5 Land | Key findings
State of the Environment 2011 Committee. Australia state of the environment 2011.
Independent report to the Australian Government Minister for Sustainability, Environment, Water, Population and Communities.
Canberra: DSEWPaC, 2011.
Our land use is changing in response to new priorities and new pressures.
Major trends in land use and management during the reporting period are the expansion of the area managed for conservation and by Indigenous Australians—each of which now accounts for more than 20% of Australia’s land area—and a reduction in agricultural production during the recent extended drought in southern Australia.
The rate of land clearing, one of the most significant pressures affecting the land environment, averaged around 1 million hectares annually over the decade to 2010.
Land clearing and ecosystem fragmentation are associated with the expansion of both agriculture and settlements, and are concentrated in a relatively small number of regions, some of which are coastal. By the end of the decade, the continental extent of land clearing was balanced by the extent of regrowth—although the character and values of the original and regrowth vegetation are often different.
Widespread landscape-scale pressures, particularly those due to invasive species and inappropriate fire regimes, continue to threaten environmental values across much of Australia’s land environment.
The level of environmental impact from grazing—Australia’s most widespread land use—appears to be mixed, with diminished impacts in some regions but increased impacts in others. Invasive species, fire regimes and grazing are having a significant impact on much of our land environment.
Soil processes, including acidification, erosion and loss of soil carbon, will increasingly affect Australia’s agriculture unless they are carefully managed.
Acidification and erosion currently affect significant areas of land, although wind erosion has decreased in response to more effective land cover. Soil carbon is central to maintaining soil health and can also be a significant source or sink (depending on land management) for greenhouse gases.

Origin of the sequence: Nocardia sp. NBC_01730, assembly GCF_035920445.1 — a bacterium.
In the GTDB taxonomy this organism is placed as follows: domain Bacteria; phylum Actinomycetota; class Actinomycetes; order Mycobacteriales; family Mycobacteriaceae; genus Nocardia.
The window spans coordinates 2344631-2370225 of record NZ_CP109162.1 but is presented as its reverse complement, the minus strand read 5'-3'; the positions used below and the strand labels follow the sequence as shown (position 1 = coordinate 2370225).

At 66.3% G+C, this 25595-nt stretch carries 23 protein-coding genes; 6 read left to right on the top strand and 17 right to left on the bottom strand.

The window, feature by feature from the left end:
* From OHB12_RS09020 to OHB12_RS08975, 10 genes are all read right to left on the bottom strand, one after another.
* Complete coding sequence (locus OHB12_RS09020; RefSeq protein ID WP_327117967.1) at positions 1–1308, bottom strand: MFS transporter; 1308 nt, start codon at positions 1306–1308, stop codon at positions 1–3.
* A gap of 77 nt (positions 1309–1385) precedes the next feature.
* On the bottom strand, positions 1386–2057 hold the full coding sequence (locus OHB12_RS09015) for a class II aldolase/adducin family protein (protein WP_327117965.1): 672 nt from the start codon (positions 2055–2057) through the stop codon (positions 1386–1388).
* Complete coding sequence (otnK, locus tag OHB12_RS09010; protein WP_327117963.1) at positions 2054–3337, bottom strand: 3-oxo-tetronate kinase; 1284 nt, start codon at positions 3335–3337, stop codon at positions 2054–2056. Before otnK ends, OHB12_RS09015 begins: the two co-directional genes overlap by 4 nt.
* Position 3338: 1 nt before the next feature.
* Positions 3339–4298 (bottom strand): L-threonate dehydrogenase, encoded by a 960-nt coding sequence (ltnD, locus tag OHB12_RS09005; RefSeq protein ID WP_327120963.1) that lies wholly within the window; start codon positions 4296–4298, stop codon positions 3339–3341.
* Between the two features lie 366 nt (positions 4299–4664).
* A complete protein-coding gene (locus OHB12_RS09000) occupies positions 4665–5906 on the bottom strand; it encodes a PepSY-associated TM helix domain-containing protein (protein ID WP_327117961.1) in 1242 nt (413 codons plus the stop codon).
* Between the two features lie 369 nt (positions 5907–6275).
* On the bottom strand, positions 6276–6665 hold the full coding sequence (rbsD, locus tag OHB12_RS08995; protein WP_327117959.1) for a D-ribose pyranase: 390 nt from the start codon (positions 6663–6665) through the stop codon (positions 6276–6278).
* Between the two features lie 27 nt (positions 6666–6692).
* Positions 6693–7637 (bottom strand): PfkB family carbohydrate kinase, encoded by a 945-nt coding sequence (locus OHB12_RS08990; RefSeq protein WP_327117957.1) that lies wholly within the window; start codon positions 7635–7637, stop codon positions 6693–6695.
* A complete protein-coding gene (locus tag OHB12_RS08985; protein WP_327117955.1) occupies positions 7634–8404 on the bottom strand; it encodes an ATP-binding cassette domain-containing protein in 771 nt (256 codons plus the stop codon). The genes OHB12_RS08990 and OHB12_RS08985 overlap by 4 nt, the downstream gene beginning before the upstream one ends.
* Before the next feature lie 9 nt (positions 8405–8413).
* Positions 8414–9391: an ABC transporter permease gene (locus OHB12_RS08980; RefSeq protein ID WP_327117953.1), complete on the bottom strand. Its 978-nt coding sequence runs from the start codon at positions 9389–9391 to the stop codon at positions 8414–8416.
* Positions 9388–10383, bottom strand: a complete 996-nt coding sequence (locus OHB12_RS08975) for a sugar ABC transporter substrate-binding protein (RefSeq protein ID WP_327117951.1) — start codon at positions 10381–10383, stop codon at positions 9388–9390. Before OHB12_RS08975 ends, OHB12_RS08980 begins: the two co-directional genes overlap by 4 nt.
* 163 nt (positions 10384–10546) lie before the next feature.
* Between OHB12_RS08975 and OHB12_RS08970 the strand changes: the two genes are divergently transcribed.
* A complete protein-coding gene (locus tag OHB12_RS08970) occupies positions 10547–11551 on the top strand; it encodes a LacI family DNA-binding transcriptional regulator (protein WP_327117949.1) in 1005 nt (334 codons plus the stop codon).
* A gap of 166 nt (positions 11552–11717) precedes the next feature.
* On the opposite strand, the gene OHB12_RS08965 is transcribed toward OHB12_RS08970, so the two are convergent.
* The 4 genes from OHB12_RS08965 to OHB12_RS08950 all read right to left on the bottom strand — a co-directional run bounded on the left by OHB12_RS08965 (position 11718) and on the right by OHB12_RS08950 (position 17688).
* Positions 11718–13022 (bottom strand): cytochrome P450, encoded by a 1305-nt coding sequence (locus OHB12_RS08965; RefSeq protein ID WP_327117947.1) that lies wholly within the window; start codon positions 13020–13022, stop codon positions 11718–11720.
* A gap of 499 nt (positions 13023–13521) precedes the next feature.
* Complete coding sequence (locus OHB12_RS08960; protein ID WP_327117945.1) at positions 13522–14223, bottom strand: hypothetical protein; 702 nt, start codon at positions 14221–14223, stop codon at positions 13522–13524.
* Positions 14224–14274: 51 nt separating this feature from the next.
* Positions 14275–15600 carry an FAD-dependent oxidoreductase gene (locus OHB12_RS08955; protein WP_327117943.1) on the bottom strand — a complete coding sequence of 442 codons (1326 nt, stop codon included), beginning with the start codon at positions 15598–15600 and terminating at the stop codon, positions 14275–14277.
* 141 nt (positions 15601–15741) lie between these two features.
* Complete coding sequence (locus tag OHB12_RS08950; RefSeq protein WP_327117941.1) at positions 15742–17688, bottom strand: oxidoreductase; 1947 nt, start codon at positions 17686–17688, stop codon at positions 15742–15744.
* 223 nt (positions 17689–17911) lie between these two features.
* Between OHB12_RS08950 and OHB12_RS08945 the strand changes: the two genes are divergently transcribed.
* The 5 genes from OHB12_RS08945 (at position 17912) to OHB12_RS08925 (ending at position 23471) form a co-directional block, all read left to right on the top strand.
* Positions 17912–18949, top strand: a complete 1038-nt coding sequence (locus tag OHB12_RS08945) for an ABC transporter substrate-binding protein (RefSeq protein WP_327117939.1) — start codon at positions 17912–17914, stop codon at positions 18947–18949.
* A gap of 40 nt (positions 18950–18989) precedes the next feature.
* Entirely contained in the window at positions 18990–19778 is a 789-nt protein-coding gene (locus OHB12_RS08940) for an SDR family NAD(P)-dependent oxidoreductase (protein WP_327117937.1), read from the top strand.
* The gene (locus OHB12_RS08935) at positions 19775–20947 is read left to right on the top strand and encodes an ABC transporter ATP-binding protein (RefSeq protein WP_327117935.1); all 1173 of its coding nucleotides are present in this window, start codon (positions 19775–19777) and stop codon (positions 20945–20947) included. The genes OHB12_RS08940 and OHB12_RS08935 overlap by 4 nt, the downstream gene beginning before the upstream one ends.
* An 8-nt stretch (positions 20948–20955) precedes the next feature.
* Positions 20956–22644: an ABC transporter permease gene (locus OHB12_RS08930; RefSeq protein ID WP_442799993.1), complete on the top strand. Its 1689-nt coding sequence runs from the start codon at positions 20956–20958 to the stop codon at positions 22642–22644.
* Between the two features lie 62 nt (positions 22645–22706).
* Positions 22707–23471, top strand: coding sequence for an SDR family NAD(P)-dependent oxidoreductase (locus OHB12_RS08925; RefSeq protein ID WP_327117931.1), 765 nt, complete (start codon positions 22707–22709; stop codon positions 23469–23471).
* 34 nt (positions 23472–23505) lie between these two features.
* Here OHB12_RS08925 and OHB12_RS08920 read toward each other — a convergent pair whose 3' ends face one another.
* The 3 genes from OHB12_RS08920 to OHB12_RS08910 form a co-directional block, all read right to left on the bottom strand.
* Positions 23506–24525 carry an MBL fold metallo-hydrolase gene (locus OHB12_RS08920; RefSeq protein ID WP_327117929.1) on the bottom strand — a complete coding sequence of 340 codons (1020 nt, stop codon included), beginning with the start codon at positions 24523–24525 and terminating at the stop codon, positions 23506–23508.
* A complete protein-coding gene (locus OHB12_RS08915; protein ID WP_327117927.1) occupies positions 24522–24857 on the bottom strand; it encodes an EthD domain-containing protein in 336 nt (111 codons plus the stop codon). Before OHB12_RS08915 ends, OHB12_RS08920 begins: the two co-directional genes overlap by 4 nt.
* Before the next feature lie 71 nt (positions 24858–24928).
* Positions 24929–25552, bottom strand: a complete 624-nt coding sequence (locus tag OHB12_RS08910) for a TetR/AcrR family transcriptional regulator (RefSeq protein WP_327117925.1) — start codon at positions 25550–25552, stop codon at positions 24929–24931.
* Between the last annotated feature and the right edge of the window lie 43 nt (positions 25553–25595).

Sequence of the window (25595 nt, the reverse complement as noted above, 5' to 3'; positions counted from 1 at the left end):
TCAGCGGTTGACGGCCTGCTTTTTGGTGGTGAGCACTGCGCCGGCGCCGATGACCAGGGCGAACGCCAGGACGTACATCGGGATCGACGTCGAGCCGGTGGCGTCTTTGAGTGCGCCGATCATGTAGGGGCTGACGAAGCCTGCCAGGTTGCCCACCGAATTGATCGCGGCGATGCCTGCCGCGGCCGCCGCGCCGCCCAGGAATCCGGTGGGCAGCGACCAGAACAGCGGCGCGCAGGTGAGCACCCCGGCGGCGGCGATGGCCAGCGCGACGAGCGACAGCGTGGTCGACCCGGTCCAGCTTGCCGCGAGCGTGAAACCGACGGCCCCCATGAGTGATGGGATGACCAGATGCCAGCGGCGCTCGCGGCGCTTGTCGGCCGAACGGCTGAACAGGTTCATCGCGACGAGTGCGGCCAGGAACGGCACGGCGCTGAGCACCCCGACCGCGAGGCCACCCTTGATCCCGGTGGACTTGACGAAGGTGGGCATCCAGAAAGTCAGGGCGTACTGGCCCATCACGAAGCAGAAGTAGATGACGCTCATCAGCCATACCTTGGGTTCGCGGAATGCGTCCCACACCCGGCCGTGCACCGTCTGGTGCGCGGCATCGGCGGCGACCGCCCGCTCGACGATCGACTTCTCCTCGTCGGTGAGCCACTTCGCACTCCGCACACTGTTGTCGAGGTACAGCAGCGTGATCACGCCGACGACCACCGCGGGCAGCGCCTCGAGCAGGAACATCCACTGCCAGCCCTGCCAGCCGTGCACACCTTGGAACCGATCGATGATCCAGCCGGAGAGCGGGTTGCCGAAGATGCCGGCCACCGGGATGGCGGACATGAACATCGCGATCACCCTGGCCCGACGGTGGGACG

Climate change is expected to bring about profound changes in the Australian land environment, particularly native vegetation and production systems.
Our understanding of the probable impacts of climate change on Australia’s land environment deepened substantially during the reporting period. Some native vegetation communities are likely to disappear completely; the extent and distribution of others are likely to change significantly; and novel ecosystems are expected to arise. These changes will affect other environmental and production values.
Management effectiveness of the land environment varies.
The effectiveness of our management of the land environment varies with land use and the nature of the pressures on the environment. The nature of widespread, landscape-scale pressures and resource constraints often make it difficult to manage more extensive land uses and pressures as effectively as we would wish. A notable exception during the past decade is the large and widespread reduction in tillage intensity across the cropping lands of Australia.
Governance and institutional arrangements for management of the land environment need improvement, and levels of investment are inadequate.
Governance and institutional arrangements have changed significantly during the reporting period, and are not yet optimal in a number of important respects. Although substantial, the levels of investment in management of the land environment—and in the research, development, knowledge and information systems that underpin management—remain inadequate for soundly based adaptive management.
There is a serious capacity gap in the professional and technical human resources necessary for effective land management, including both a growing shortage of qualified people and a lack of relevant skills and experience among the next generation of land managers.
This gap is already becoming evident in agriculture, forestry and related specialisations. It will increase, and its consequences will become more acute as we face the challenges to land environmental values and production systems associated with climate change.
The outlook for Australia’s land environment is mixed.
We have much of the knowledge and experience required to manage our land environment better, and have been doing so in many respects. However, the trends in many indicators of land environmental values are negative, and are likely to be exacerbated by climate change. Realising a more positive outlook for Australia’s land environment will require renewed resolve, effort and investment.